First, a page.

Many cases of sodium-glucose cotransporter-2 (SGLT2) inhibitor-associated diabetic ketoacidosis (DKA) are preventable, new research suggests.
But physicians and patients are missing the signs and symptoms of this rare side effect — or not even aware of the link — and as a result, any cases are severe and one was fatal, according to this latest audit of Australian databases, published online February 13 in Diabetes Care by Emily J Meyer, MBBS, of the Royal Adelaide Hospital and University of Adelaide, Australia, and colleagues.
As DKA was initially missed by both patients and physicians, likely due in part to relative euglycemia, this led to delayed treatment, say the researchers.
However, "identifiable precipitants were often present, suggesting the potential for risk mitigation," Meyer and colleagues write.
Stop SGLT2 Inhibitors for Acute Illness, Surgery
The US Food and Drug Administration (FDA) first warned about the risk for DKA with SGLT2 inhibitors, a relatively new class of oral agents for type 2 diabetes, in 2015, and the European Medicines Agency followed suit in 2016.
The phenomenon has also been reported several times in the literature, including in the New England Journal of Medicine in 2017.
The advice has been, and the Australian authors agree, that SGLT2 inhibitors should be temporarily stopped during acute illness or surgery.
The possibility of DKA should be considered in any patient taking one of the agents who presents with malaise, nausea, and/or vomiting, they add. The drug should be stopped and, if caught early, the patient given hydration, carbohydrates, and insulin to prevent progression to DKA.
Also, Meyers and colleagues suggest excluding a diagnosis of autoimmune diabetes (type 1 or latent autoimmune diabetes of adulthood) prior to restarting the SGLT2 inhibitor.
In Most Cases, DKA Was Preventable or Predictable
In this latest analysis, the first part consisted of a South Australia audit of 13 cases of SGLT2 inhibitor-associated DKA between December 2015 and April 2017 for which medical records were available. Eight were adults with type 2 diabetes — half of whom were taking insulin — and five had type 1 diabetes. Two of the latter were only identified retrospectively via autoantibody testing after the DKA presentation.
Dapagliflozin (Farxiga, Xigduo XR, AstraZeneca) was implicated in nine of the cases, and empagliflozin (Jardiance, Lilly/Boehringer Ingelheim) in four.
Nine of the patients required intensive/high-dependency care, and all required intravenous insulin and dextrose. The one death was because of Takotsubo cardiomyopathy.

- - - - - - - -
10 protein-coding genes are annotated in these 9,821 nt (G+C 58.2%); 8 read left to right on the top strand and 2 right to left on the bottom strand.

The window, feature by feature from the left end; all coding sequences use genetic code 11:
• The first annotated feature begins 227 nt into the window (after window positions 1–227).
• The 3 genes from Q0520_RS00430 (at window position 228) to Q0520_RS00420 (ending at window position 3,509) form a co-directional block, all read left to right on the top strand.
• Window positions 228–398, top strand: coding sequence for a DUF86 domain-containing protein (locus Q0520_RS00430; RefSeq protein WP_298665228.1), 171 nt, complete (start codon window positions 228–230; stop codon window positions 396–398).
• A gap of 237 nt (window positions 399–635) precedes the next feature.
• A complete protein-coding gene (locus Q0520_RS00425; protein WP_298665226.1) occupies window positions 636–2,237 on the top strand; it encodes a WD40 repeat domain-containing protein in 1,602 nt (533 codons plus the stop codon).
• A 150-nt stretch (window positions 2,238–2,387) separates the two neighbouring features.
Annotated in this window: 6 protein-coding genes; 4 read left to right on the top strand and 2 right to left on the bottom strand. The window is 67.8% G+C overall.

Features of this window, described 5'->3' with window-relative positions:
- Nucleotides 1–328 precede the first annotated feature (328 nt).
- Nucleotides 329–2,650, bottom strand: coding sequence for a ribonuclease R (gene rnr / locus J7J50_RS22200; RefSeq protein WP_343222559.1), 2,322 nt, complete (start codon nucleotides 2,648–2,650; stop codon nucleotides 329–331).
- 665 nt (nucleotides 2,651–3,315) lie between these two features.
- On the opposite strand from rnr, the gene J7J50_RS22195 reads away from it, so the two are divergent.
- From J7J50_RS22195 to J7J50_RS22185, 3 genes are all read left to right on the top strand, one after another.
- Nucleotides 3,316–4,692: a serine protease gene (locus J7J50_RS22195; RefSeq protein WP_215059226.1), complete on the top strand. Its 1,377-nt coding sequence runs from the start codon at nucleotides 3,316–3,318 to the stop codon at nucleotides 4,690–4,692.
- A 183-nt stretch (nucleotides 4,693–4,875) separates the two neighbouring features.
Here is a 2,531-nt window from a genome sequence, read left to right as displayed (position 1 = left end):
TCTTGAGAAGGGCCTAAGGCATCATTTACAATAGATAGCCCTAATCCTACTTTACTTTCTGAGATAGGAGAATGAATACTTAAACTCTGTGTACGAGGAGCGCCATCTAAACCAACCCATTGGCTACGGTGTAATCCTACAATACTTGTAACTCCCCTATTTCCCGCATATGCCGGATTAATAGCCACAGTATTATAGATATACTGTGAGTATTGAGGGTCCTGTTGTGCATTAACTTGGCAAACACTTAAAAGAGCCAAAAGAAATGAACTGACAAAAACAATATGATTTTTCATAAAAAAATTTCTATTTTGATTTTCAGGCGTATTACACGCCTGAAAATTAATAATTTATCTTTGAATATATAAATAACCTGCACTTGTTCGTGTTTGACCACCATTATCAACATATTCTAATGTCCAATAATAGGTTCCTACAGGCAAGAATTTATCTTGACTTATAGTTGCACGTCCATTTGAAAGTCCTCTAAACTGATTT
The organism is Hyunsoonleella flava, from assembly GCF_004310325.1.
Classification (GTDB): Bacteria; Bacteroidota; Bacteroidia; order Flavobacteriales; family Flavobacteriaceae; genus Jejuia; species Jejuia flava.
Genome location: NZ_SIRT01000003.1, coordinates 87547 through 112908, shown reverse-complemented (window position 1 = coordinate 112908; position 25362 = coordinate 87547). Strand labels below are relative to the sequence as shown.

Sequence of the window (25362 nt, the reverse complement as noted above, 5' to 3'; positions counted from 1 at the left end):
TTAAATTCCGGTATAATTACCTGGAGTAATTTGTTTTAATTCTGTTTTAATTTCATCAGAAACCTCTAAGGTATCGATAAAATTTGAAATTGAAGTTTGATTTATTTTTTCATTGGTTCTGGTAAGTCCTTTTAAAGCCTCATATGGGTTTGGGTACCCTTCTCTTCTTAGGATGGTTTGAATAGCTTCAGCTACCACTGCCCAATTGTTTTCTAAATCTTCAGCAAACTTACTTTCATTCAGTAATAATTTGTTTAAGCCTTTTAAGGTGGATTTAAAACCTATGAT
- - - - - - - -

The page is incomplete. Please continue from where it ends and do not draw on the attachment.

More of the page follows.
Treating physicians had missed the DKA diagnosis in two patients, while in six patients the physicians were unaware of the link between SGLT2 inhibitors and DKA.
In addition to the two cases with undiagnosed type 1 diabetes, other precipitating events included missed insulin doses in five, infection in five, surgery in three, and reduced carbohydrate intake (because of fasting for surgery, low-carbohydrate diet, or anorexia) in five.
Based on a total of 85 851 dapagliflozin and empagliflozin prescriptions written in South Australia from December 2015 to March 2017, the 13 cases work out to an event rate of SGLT2 inhibitor-associated DKA episodes of 1.8 cases per 1000 patient-years.
That rate is higher than most previous reports, but should be viewed cautiously because of uncertainty about case detection, Meyers and colleagues caution.
The authors then performed a second analysis of 82 unique adverse event reports of SGLT2 inhibitor-associated ketoacidosis from the Therapeutic Goods Administration (TGA, the Australian equivalent of the FDA) from the time the drugs came on the market through April 2017.
The 82 cases presumably would have included the aforementioned 13, although that can't be confirmed, the authors note.
Diabetes status was not reported in 47 of the 82 reports. Two occurred with off-label use of the SGLT2 inhibitor for weight loss or insulin resistance, both precipitated by a gastrointestinal illness. The drugs were discontinued in most cases, but in at least two they were restarted.
Average duration of SGLT2 inhibitor use prior to DKA was 11.6 weeks, but ranged from 1 day to 76 weeks.
The DKA was usually serious, requiring intensive care in 18 cases and classified as life-threatening in 16 cases, with a mean pH of 7.06, bicarbonate 7.35 mmol/L, ketones 6.2 mmol/L, and anion gap 23.7 mmol/L.
Precipitating factors were similar to those seen in the smaller group, including undergoing surgery in 13 cases, acute coronary events in three cases, and low carbohydrate intake in one case.
Mean glucose was 14.1 mmol/L (253.8 mg/dL), ranging from 4.8 mmol/L (86.4 mg/dL) to 35 mmol/L (630 mg/dL), and four patients had glucose ≤ 8.0 mmol/L (144 mg/dL).
"The TGA reports are unlikely to have captured all cases of SGLT2 inhibitor-associated DKA as adverse drug events are generally underreported," Meyers and colleagues conclude.
The authors have reported no relevant financial relationships.
Diabetes Care. Published online February 13, 2018. Article
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Cite this: SGLT2 Inhibitor-Linked Diabetic Ketoacidosis Is Rare, but Severe - Medscape - Feb 21, 2018.